Helping teen moms breastfeed
I have a teenager at home and I'm constantly having to remind myself that it's perfectly normal and natural for them to be mature and responsible one minute, then flaky and immature the next. What if you're a teen mom? What does that mean? Teen moms have many challenges despite what you think after seeing magazine covers and promotions for MTV's 16 and Pregnant. It's not an easy road and the risk of not completing education, under-employment and perpetual poverty is high. It also means that a person who is trying to grow up themselves and figure things out, now has the added responsibility of caring for a newborn 24/7.
Many of my patients who are college educated and in stable relationships with their baby's father feel overwhelmed. Imagine being a teen mom who probably can't count on the baby's father, may have a strained relationship with her own parents and is sleep deprived and overwhelmed. One of the issues is how to feed the baby. We want to promote exclusive breastfeeding in all moms and especially in teens. They have a higher risk of delivering prematurely which means their babies need the colostrum and breast milk to help with their development. It can be frustrating for health care providers who are working with teen moms, because they may not see the benefit of attending breastfeeding classes, learning how to pump and getting the baby to latch on every 2 1/2 to 3 hours. The clinicians who have the most success, work with the teen mom where she is, and are flexible. An all or nothing, you must do it my way approach, hardly ever works. Teens feel overwhelmed, discouraged and decide to give up when they can't meet the expectations of perfection.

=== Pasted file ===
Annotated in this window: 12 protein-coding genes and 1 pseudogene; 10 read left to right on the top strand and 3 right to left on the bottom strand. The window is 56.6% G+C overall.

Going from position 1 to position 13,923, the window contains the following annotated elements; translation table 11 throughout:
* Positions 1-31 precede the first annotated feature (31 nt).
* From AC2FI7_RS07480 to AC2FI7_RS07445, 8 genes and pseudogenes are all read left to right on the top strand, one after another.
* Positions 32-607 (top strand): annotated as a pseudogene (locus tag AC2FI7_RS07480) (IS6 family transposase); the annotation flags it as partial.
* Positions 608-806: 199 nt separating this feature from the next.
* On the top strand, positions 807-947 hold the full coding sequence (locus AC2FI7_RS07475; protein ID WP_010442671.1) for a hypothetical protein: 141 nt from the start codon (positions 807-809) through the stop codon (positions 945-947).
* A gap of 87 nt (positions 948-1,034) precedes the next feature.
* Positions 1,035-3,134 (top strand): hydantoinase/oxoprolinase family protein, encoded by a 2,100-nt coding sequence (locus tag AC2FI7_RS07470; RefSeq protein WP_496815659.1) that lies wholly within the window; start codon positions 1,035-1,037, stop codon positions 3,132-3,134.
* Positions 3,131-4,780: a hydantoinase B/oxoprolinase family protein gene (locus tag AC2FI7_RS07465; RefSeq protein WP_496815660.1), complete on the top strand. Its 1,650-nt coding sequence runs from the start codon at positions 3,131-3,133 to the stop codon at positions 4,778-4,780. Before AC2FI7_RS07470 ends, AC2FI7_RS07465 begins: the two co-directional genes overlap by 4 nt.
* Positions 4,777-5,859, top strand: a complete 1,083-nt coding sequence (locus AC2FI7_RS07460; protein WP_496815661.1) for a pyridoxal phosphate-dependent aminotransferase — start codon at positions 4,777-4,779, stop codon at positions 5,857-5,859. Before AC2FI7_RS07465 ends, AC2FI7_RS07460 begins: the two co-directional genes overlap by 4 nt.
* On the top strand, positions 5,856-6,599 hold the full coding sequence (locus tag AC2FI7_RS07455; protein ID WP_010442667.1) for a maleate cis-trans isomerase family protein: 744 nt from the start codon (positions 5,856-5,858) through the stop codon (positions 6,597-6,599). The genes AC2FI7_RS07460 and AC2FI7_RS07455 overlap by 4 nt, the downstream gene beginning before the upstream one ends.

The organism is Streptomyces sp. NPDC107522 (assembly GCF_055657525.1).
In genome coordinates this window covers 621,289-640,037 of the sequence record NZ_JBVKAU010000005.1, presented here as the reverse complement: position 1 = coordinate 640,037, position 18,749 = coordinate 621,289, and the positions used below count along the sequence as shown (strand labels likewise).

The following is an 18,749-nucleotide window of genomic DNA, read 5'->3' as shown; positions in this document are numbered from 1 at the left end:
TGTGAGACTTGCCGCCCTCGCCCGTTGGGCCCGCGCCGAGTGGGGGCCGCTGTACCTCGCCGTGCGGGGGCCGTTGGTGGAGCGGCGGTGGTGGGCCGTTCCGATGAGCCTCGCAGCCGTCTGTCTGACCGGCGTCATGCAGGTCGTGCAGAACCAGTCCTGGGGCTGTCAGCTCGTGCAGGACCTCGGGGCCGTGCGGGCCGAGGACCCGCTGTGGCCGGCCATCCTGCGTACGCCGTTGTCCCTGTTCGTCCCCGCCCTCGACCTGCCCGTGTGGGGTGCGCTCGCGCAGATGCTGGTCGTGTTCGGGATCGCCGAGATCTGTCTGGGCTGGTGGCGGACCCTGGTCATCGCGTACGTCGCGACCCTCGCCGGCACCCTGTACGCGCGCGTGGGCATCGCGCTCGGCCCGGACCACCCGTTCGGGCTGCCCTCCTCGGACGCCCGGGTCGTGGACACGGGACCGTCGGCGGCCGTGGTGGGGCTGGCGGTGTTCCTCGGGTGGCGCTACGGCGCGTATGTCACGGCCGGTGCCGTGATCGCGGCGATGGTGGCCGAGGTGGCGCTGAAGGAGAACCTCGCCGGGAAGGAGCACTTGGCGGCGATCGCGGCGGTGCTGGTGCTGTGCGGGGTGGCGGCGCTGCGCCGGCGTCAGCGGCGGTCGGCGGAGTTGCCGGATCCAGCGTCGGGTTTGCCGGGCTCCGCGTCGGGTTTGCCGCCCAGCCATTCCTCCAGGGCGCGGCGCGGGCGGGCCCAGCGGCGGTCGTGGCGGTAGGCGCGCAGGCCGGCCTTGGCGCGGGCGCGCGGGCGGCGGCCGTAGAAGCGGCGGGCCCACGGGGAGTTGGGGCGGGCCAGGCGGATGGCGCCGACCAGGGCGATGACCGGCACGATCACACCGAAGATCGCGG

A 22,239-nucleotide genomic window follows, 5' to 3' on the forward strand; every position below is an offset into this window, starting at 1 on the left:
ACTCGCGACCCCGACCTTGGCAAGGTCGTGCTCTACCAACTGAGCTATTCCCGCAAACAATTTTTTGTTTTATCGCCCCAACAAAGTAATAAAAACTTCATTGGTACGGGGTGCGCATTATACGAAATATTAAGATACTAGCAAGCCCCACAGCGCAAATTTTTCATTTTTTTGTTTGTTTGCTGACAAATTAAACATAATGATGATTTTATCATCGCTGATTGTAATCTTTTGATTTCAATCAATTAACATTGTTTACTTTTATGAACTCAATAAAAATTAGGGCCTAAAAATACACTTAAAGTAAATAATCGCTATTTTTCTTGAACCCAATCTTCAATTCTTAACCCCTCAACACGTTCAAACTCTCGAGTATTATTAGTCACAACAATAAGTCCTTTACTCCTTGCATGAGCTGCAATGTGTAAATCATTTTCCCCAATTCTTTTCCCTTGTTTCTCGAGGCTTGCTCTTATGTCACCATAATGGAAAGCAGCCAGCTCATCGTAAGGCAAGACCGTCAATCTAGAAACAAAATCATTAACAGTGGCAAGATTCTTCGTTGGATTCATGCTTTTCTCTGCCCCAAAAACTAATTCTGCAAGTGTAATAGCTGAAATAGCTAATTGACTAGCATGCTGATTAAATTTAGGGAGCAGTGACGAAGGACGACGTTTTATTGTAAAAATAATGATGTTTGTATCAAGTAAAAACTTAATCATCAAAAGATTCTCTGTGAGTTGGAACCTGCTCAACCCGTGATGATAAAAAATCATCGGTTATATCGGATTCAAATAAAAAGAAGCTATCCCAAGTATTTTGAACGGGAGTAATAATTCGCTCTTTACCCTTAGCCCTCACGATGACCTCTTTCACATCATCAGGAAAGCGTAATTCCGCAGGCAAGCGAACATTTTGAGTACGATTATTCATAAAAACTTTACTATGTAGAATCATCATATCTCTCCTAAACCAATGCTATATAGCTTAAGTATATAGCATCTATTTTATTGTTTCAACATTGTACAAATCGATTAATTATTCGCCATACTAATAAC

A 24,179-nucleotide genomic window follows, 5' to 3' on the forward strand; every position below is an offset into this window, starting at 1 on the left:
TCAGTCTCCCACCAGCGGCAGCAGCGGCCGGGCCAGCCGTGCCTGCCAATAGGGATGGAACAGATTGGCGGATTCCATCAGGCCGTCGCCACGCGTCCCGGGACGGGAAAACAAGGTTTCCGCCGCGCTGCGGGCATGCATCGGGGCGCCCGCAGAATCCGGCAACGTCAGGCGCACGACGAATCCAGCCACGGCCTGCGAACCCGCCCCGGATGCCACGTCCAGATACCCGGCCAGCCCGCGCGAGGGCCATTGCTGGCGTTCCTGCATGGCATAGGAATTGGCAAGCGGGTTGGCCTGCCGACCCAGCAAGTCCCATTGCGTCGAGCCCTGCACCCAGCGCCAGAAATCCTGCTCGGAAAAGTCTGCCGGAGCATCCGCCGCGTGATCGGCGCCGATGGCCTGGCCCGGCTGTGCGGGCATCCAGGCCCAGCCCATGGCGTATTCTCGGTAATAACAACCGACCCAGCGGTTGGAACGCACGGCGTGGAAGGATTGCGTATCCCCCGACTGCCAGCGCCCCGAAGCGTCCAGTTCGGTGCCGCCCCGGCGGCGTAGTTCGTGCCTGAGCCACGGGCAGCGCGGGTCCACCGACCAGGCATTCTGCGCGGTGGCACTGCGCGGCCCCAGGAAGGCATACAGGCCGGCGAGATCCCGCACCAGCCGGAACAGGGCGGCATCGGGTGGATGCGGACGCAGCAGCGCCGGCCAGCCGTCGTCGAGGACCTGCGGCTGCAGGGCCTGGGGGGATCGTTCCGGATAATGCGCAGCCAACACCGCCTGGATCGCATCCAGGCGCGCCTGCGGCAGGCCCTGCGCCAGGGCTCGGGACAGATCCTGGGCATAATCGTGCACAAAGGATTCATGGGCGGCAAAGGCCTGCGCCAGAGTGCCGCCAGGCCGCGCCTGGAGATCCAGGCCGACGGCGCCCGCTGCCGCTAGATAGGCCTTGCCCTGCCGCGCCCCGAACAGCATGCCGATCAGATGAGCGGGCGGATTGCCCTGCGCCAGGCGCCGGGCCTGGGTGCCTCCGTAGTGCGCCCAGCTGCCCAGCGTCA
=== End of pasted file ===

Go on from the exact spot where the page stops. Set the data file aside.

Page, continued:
Encouraging teen moms to breastfeed as much as possible and utilize pumped milk or formula in between is helpful. Education, support and plugging them in to resources that they can drop in and use is essential as well as any phone support that's available.